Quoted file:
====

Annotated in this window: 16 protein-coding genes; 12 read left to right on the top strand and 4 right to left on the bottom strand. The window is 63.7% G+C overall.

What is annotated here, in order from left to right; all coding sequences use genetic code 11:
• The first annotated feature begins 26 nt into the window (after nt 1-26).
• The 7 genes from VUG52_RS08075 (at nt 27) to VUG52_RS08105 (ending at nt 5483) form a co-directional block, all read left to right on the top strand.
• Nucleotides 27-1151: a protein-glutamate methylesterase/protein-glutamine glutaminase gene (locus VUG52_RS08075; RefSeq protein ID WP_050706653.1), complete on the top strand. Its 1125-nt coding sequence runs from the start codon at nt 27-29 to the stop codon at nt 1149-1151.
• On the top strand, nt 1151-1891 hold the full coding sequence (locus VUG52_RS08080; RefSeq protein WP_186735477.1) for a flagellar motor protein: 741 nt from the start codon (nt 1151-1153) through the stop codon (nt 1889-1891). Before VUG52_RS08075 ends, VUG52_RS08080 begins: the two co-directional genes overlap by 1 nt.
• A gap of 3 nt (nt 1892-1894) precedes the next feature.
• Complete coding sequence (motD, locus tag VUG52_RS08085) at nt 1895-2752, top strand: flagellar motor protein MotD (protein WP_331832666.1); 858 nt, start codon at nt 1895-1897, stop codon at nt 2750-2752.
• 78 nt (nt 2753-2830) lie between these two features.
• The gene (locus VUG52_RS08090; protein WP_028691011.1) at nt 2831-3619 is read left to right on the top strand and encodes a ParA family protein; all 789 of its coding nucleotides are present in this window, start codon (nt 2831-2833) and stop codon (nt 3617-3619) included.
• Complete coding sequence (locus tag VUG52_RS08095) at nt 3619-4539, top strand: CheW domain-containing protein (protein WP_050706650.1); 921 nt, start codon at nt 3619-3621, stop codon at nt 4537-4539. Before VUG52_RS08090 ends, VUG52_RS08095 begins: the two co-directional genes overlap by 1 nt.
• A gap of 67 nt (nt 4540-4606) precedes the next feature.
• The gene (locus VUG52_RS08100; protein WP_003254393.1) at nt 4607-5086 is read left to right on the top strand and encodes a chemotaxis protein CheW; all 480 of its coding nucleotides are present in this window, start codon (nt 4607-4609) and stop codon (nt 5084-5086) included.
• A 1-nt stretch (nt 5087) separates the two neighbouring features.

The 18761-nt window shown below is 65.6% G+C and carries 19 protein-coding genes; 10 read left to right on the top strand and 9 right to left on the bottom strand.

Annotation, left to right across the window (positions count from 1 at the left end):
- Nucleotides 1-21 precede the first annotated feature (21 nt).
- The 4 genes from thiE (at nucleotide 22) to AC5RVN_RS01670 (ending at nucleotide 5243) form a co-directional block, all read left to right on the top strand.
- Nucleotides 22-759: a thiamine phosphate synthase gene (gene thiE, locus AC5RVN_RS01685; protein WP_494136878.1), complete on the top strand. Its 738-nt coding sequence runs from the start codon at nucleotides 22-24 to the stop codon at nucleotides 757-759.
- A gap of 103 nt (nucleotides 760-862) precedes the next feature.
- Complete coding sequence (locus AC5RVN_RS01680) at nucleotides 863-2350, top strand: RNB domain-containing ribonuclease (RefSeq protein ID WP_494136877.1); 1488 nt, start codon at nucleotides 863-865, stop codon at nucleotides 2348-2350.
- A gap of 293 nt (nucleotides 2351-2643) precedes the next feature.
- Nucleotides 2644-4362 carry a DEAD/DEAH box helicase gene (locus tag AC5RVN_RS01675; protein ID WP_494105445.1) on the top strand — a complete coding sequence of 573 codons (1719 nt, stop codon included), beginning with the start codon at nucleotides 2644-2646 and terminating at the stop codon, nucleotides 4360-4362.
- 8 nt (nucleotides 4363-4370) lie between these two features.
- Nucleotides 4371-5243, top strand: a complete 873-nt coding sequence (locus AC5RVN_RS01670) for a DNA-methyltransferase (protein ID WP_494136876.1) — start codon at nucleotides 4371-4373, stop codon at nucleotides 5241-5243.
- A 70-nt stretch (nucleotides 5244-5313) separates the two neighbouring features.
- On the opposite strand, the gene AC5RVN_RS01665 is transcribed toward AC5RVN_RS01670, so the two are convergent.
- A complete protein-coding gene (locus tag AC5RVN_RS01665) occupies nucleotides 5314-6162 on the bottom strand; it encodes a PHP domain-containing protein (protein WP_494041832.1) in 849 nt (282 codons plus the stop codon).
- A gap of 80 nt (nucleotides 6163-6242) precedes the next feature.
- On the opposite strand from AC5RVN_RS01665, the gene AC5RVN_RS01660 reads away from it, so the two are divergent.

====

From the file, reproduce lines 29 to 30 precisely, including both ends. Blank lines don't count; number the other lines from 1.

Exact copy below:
- A gap of 80 nt (nucleotides 6163-6242) precedes the next feature.
- On the opposite strand from AC5RVN_RS01665, the gene AC5RVN_RS01660 reads away from it, so the two are divergent.